CVIT member Saman Sotoudeh-Paima received finalist for the Robert F. Wagner award at SPIE Medical Imaging conference

Saman Sotoudeh-Paima after receiving the Finalist for the Robert F. Wagner all-conference best student paper award at SPIE Medical Imaging conference.
From left to right CVIT members Cindy McCabe, Fong Chi Ho, Ehsan Abadi, Saman Sotoudeh Paima, Ehsan Samei, Mojtaba Zarei, and Mridul Bhattarai.

Last week, CVIT member Saman Sotoudeh-Paima received the Finalist for the Robert F. Wagner all-conference best student paper award at SPIE Medical Imaging conference held in San Diego, California. The SPIE medical imaging chapter is focused on the latest advances in image processing, physics, computer-aided diagnosis, perception, image guided procedures, biomedical applications, ultrasound, informatics, radiology and digital computational pathology.

Saman, togethers with co-authors Dr. Ehsan Abadi and Dr. Ehsan Samei, presented a study about a new CT imaging harmonizer providing robust pulmonary emphysema quantifications and enabling objective disease characterizations in large-scale, multi-center, and longitudinal studies. In particular, pulmonary emphysema is a form of Chronic Obstructive Pulmonary Disease (COPD) and a chronic lung condition that results in a breakdown of alveoli walls. Quantitative Computed Tomography is increasingly used to assess the presence or progression of emphysema. However, CT quantifications are affected by the acquisition protocols and scanner makes and models. This variability is a major concern for cross-sectional and longitudinal disease characterizations with largescale, multi-institutional datasets. Therefore, CT images need to be harmonized to reflect the patient condition and not the attributes of the imaging systems.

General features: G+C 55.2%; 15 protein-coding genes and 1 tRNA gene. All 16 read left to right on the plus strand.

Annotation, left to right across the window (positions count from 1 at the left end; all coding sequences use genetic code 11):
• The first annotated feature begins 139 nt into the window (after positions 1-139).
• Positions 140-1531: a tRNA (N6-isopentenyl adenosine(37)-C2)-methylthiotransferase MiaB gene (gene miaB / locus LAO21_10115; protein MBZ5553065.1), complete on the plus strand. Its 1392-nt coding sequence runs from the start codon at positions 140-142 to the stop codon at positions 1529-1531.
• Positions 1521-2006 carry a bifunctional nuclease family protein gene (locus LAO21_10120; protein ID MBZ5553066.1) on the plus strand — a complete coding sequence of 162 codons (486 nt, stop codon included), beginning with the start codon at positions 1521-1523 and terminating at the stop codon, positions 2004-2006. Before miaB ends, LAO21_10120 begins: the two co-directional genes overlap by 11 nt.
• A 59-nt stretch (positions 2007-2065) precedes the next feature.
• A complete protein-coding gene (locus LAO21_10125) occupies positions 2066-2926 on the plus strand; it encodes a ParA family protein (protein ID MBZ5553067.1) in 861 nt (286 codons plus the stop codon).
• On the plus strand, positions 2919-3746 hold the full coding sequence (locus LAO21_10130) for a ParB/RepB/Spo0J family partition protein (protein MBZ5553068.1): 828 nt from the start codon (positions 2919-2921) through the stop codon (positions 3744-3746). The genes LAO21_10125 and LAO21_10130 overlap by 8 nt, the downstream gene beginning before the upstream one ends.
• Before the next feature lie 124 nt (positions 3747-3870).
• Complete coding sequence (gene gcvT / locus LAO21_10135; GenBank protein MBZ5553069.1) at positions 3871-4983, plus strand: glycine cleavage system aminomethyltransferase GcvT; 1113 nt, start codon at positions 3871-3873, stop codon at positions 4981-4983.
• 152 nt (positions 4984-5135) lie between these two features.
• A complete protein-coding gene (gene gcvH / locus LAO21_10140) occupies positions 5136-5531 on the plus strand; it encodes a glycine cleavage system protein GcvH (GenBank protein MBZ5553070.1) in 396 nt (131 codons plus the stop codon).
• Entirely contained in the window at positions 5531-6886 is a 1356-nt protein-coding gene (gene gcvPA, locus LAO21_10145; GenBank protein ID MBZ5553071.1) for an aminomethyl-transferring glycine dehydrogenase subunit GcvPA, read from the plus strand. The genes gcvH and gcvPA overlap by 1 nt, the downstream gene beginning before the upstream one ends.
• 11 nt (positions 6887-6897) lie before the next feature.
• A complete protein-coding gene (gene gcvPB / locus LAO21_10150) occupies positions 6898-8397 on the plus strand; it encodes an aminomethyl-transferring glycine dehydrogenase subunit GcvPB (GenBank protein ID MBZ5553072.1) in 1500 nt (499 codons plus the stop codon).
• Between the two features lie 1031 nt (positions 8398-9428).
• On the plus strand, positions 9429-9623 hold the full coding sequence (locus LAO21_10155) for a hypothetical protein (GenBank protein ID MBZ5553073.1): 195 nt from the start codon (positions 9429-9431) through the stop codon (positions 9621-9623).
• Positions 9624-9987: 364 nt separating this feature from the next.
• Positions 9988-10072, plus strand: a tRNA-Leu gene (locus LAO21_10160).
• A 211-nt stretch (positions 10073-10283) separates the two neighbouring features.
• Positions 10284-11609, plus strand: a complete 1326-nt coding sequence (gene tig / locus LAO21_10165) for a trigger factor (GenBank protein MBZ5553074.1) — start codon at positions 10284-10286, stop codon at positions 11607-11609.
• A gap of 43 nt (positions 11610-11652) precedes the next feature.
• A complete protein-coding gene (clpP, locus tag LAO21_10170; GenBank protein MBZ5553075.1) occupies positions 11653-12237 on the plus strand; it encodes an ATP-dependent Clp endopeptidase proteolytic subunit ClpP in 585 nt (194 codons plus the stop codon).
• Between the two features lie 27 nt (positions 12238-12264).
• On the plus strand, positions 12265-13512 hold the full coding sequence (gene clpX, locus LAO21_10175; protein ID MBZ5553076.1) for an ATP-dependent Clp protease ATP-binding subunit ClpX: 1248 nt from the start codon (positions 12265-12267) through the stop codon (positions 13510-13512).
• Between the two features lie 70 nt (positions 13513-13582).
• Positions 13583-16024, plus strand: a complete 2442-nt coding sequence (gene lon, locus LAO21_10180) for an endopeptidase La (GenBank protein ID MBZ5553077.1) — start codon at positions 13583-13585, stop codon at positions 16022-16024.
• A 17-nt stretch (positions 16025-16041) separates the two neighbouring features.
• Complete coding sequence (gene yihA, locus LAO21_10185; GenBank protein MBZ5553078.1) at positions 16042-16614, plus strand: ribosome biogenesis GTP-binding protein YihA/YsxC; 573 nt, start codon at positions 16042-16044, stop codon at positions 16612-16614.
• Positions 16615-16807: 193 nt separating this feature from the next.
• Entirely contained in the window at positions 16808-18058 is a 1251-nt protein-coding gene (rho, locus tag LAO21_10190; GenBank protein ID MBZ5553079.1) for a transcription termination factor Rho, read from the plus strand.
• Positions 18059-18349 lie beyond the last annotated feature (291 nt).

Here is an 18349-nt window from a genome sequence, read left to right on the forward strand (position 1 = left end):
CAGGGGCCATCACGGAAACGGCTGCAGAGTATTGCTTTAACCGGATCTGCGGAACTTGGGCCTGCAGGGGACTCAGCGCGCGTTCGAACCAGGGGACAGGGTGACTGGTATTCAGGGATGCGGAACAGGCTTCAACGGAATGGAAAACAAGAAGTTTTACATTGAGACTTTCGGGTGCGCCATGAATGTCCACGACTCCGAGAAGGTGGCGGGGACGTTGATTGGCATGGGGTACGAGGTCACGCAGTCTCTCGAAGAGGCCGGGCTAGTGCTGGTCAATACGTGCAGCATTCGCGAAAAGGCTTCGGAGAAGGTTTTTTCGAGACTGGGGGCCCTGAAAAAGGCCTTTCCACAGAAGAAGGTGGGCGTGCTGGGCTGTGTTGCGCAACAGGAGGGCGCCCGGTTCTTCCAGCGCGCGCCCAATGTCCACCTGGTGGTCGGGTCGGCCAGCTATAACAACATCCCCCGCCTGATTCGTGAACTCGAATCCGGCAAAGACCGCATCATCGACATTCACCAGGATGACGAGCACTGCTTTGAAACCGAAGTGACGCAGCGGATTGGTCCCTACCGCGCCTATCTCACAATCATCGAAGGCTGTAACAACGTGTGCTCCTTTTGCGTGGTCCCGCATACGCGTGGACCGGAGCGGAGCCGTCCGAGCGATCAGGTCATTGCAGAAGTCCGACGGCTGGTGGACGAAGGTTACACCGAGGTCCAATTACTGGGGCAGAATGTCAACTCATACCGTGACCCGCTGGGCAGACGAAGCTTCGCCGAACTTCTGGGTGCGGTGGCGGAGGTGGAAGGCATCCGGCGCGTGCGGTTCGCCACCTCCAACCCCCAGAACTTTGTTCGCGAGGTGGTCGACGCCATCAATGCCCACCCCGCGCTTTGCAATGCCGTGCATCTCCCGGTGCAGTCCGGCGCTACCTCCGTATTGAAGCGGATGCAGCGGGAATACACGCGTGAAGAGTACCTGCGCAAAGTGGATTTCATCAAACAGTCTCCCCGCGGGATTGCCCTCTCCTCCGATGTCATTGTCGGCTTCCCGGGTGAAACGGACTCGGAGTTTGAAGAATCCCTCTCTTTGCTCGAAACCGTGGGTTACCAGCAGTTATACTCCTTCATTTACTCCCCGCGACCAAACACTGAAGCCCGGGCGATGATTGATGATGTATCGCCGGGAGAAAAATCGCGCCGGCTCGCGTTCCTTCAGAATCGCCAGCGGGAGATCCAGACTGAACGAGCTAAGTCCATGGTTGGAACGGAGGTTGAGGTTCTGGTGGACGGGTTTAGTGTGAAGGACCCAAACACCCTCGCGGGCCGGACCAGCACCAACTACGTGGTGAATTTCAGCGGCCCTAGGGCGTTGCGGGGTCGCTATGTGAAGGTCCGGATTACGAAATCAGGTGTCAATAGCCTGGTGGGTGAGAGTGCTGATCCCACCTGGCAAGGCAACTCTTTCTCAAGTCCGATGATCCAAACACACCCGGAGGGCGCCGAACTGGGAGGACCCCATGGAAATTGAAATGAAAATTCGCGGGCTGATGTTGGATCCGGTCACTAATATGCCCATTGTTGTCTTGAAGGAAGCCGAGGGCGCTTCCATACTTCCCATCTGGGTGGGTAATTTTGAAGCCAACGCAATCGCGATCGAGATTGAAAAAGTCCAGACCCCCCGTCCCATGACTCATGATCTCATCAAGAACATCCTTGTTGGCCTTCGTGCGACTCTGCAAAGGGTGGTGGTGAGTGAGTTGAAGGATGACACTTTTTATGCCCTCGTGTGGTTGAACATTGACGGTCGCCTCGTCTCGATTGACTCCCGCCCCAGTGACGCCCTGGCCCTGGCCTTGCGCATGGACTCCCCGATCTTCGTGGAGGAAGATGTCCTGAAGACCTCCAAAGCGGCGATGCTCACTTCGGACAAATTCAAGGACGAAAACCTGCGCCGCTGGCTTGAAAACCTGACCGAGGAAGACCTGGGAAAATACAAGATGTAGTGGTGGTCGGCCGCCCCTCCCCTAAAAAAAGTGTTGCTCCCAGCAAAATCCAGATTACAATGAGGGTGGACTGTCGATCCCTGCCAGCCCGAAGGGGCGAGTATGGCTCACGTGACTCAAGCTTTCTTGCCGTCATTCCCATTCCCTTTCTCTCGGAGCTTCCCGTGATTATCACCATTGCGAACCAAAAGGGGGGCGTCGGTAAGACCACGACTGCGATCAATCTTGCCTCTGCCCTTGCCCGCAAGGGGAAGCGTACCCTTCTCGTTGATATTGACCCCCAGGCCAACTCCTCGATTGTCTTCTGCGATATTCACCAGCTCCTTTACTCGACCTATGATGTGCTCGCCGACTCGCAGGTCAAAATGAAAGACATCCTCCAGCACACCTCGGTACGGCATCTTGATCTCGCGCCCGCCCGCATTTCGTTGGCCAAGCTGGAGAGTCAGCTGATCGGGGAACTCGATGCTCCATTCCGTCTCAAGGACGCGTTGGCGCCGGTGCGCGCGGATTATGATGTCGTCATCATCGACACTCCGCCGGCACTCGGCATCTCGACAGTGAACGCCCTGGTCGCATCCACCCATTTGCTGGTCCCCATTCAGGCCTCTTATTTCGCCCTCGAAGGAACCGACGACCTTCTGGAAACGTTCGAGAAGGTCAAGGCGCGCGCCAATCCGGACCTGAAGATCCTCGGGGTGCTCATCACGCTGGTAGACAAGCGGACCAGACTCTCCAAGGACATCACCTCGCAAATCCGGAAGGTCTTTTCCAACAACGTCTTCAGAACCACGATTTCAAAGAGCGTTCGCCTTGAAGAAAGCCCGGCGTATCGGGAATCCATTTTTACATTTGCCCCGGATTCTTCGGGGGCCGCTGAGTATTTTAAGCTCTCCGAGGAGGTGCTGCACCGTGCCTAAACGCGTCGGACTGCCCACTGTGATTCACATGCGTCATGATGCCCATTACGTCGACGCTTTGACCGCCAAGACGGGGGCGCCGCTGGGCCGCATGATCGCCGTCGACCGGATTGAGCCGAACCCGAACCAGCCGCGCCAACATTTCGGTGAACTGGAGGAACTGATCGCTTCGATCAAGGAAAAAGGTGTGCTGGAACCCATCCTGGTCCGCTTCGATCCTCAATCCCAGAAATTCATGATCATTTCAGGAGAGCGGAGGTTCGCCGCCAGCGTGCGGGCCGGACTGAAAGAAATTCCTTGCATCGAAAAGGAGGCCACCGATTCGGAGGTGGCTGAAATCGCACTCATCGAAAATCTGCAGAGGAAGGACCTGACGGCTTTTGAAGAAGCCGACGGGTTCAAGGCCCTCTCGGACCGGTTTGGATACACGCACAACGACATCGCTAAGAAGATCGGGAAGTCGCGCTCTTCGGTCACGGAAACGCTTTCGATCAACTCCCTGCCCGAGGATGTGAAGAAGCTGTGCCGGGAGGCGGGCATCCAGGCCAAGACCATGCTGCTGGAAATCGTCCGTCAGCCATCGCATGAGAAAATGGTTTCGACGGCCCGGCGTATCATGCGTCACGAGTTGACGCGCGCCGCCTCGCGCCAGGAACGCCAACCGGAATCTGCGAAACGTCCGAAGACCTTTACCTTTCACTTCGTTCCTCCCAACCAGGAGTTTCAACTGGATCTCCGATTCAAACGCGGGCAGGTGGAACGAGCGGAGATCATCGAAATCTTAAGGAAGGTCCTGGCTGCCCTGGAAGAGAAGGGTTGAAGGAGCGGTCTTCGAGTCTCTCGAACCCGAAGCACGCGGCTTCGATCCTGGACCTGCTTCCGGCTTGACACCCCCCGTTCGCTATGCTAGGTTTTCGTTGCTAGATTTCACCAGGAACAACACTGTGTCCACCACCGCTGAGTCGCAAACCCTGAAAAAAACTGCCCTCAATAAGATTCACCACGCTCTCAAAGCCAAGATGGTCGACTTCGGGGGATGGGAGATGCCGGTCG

The proposed new framework, named CT-HARMONICA, was developed using a virtual imaging trial (VIT) platform at the Center for Virtual Imaging Trials. CT-HARMONICA transforms CT images to a reference quality index (iso resolution and noise conditions) enabling robust emphysema quantifications across varied CT conditions. The developed harmonizer was applied to clinical data from the COPDGene dataset to demonstrate its clinical utility. The established imaging biomarkers of LAA-950 and Perc15 were selected for emphysema quantifications. Results demonstrated that the harmonizer improved the quantification performance by reducing the bias in LAA-950 from 7.03 (CI: [6.38, 7.68]) to 0.14 (CI: [0.08, 0.20]) after matching for kernel and from 2.48 (CI: [2.21, 2.76]) to −0.34 (CI: [−0.48, −0.20]) after matching for noise settings on the COPDGene dataset.

Saman is a second year Ph.D. student at the Department of Electrical & Computer Engineering, Pratt School of Engineering, Duke University. Currently, he is a Research Assistant at Carl E. Ravin Advanced Imaging Laboratories (RAI Labs) and the Center of Virtual Imaging Trials (CVIT). His research is primarily focused on improving the accuracy and precision of CT quantification for COPD patients, mainly using image processing- and deep learning-based techniques.